Stories about Freedom of Speech from May, 2013
Macedonian Journalist's Arrest Stirs Protest
Macedonian journalists gathered [mk; video and text: sq, mk] in front of the Criminal Court in the capital Skopje today to protest against the arrest of their colleague, Tomislav Kezarovski, according to this note [en] posted in the Macedonian Facebook group titled “Journalists and citizens in defense of the right...
Qatar: New Cyber Crime Law Could Threaten Online Speech
Qatar is looking to shore up its legislation regarding cybercrime, including punishment for accessing sensitive government data, but a draft law recently approved by the country's cabinet also puts limits on online expression.
Taiwan Copyright Bill Worse Than SOPA
It said the U.S Stop Online Piracy Act demands IP blocking requests to be determined in court while the Taiwan copyrights amendement filter list will be managed by a government administrative body.
#SafeCityPledge: Indians Take a Stand Online for Women's Safety
A Twitter campaign has Indians flooding social media with personal promises to combat sexual harassment and sexism.
Journalists Fight Hired Hooligans and Police Indifference in Ukraine
May 18 was an eventful day in Ukraine's capital Kyiv. But of all the highlights of that day, only one incident - an attack on journalists that the police first failed to prevent and then failed to investigate properly - still remains in the spotlight, fueling online discussions and real-life protests.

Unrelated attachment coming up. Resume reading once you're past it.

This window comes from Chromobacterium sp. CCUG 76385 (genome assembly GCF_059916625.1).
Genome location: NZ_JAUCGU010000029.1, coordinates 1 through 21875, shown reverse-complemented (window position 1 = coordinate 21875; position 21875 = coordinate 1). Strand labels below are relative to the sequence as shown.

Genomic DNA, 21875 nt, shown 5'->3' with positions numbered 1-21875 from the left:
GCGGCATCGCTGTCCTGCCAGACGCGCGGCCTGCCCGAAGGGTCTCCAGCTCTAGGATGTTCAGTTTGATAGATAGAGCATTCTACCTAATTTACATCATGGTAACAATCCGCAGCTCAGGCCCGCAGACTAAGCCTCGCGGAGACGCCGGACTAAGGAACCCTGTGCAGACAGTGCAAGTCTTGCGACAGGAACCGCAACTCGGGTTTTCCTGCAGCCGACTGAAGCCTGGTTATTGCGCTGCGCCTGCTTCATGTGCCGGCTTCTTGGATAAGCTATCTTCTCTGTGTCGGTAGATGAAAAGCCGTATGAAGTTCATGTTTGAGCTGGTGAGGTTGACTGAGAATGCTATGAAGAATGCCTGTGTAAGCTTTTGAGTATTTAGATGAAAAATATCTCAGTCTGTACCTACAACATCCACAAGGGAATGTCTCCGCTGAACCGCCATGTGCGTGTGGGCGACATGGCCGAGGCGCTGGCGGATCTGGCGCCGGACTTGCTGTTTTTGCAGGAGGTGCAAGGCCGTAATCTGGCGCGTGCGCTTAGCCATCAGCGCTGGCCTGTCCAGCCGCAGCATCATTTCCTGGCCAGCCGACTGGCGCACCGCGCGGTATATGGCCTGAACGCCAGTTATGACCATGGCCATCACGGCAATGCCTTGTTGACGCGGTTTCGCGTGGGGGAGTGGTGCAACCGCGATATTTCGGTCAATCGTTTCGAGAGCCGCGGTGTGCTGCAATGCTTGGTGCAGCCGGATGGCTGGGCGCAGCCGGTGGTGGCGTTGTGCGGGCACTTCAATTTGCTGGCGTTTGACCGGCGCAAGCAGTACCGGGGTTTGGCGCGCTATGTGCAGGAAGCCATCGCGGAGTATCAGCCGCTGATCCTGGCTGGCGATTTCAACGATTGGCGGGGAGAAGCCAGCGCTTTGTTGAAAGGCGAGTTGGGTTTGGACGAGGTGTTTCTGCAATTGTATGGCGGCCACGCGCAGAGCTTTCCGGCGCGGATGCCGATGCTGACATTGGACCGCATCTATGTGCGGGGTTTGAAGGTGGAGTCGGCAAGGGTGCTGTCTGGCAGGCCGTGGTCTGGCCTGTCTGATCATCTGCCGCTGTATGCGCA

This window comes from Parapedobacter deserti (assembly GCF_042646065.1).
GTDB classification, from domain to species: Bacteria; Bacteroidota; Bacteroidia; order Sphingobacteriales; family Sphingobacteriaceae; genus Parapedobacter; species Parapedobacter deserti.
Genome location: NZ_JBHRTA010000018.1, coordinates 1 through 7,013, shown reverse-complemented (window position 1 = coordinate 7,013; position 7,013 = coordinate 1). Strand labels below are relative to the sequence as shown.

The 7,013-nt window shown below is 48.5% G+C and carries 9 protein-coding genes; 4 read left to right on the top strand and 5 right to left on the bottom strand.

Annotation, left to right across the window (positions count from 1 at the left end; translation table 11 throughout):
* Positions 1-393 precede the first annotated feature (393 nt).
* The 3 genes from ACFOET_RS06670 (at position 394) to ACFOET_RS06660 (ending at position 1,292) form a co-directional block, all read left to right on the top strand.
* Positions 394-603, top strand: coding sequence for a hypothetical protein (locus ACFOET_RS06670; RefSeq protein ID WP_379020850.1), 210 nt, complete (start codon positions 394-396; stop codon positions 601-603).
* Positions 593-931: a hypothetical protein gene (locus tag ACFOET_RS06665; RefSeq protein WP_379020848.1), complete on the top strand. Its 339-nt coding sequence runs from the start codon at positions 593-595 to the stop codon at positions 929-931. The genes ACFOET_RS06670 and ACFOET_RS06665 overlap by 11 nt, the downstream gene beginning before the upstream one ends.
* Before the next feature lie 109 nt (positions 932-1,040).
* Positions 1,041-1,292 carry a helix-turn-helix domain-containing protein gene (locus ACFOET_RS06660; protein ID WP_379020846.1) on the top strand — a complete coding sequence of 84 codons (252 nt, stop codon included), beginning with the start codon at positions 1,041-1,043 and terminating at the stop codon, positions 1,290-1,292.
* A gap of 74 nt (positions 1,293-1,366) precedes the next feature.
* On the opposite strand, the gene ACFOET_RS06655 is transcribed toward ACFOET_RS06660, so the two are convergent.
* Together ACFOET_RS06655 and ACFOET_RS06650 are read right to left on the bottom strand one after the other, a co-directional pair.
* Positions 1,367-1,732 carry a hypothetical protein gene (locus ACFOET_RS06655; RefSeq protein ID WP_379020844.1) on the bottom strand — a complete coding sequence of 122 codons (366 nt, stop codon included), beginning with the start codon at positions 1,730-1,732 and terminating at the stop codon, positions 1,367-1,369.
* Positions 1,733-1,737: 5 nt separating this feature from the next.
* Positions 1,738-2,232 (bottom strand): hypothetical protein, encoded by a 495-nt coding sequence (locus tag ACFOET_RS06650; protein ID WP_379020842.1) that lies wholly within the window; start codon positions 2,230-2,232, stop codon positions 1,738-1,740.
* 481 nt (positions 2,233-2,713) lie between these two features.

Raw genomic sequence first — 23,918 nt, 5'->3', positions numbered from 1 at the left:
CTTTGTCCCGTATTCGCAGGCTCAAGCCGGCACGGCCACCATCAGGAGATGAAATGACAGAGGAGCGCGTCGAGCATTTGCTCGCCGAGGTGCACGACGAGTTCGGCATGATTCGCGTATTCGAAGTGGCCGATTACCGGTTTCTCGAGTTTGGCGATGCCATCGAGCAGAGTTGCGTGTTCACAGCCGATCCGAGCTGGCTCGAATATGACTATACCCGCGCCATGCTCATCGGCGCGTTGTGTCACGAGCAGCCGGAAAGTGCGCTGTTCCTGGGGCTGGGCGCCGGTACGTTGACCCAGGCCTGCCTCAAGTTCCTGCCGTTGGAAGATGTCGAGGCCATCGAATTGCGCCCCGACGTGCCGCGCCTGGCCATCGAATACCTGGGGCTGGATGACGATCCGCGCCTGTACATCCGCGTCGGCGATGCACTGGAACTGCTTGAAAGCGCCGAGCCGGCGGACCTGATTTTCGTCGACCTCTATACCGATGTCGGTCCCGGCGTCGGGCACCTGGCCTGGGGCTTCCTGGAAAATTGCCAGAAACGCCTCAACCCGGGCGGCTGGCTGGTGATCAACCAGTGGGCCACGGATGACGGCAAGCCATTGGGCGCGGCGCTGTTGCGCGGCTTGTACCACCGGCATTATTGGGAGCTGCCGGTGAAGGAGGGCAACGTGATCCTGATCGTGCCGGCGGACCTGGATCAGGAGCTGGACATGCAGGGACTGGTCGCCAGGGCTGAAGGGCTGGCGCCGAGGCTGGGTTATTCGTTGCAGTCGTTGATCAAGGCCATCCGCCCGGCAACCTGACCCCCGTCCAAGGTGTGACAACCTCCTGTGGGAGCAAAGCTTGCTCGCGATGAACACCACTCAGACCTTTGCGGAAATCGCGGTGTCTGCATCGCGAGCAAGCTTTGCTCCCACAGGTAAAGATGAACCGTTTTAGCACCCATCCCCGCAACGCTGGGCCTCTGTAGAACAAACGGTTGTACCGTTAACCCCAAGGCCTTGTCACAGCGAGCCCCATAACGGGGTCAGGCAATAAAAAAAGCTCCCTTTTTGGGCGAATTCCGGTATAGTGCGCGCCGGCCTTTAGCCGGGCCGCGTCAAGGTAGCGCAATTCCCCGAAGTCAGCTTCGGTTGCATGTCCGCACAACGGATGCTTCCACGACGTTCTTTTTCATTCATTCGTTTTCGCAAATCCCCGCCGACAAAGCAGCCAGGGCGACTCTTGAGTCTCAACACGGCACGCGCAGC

The “Brave” Democrats of Russia's Growing Civil Society
Last week, when Surkov-ally Alexey Chesnakov quit United Russia and publicly criticized the party, few in the English-speaking world noticed, but the event—like Surkov's ouster weeks earlier—could just as easily represent an important moment for Russian society.
Human Rights Activists Hone Digital Skills in 2013 Empowerment Lab
Eleven international human rights activists participated in this year's Empowerment Lab, a week-long training program that aims to empower digital activists who face growing threats of freedom of expression.
Brazil: Petition for Slander-Accused Journalist
There is a petition out, in the Brazilian federal state of Bahia, in support of the journalist Emiliano José. Accused of slander by the preacher Átila Brandão for reporting the preach involvement with torture against students during the military dictatorship in Brazil, José published a text in the press in...
Amnesty Publishes 2013 Report on Angola
Amnesty International annual report on Angola is available online. The NGO highlights cases such as the problem of police repression against the opposition parties during the presidential election last year, the abduction of the activists who organized protests demanding the payment of salaries and pensions to former war veterans in...
Hackers in Arab Cities: Slow Internet and Girl Power in Algeria
Meet those Internet geeks in the Middle East & North Africa. Global Voices re-posts excerpts of the blog "Hackers in Arab Cities'' by Sabine Blanc & Ophelia Noor. In this article they depict the state of Internet in Algeria with two young geeks from the 'Ecole Supérieure d'Informatique d'Alger' (Computer Graduate School of Algier).
President of Mozambique's Medical Association Under Arrest